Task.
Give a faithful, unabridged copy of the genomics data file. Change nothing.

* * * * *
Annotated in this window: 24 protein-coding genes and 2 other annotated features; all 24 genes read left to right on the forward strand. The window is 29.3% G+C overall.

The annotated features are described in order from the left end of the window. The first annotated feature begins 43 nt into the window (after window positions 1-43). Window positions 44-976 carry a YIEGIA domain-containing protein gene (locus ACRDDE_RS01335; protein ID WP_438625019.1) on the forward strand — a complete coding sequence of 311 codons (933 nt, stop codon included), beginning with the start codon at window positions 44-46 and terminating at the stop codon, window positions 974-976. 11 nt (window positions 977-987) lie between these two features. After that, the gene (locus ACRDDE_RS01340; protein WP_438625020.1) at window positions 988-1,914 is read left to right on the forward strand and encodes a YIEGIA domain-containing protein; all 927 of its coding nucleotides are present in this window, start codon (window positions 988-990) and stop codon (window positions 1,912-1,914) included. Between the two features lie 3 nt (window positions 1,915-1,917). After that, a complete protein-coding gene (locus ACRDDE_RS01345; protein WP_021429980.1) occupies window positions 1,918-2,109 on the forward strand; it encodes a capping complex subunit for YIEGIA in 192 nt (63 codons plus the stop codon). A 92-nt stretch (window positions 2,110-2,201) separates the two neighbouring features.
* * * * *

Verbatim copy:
Annotated in this window: 24 protein-coding genes and 2 other annotated features; all 24 genes read left to right on the forward strand. The window is 29.3% G+C overall.

The annotated features are described in order from the left end of the window. The first annotated feature begins 43 nt into the window (after window positions 1-43). Window positions 44-976 carry a YIEGIA domain-containing protein gene (locus ACRDDE_RS01335; protein ID WP_438625019.1) on the forward strand — a complete coding sequence of 311 codons (933 nt, stop codon included), beginning with the start codon at window positions 44-46 and terminating at the stop codon, window positions 974-976. 11 nt (window positions 977-987) lie between these two features. After that, the gene (locus ACRDDE_RS01340; protein WP_438625020.1) at window positions 988-1,914 is read left to right on the forward strand and encodes a YIEGIA domain-containing protein; all 927 of its coding nucleotides are present in this window, start codon (window positions 988-990) and stop codon (window positions 1,912-1,914) included. Between the two features lie 3 nt (window positions 1,915-1,917). After that, a complete protein-coding gene (locus ACRDDE_RS01345; protein WP_021429980.1) occupies window positions 1,918-2,109 on the forward strand; it encodes a capping complex subunit for YIEGIA in 192 nt (63 codons plus the stop codon). A 92-nt stretch (window positions 2,110-2,201) separates the two neighbouring features.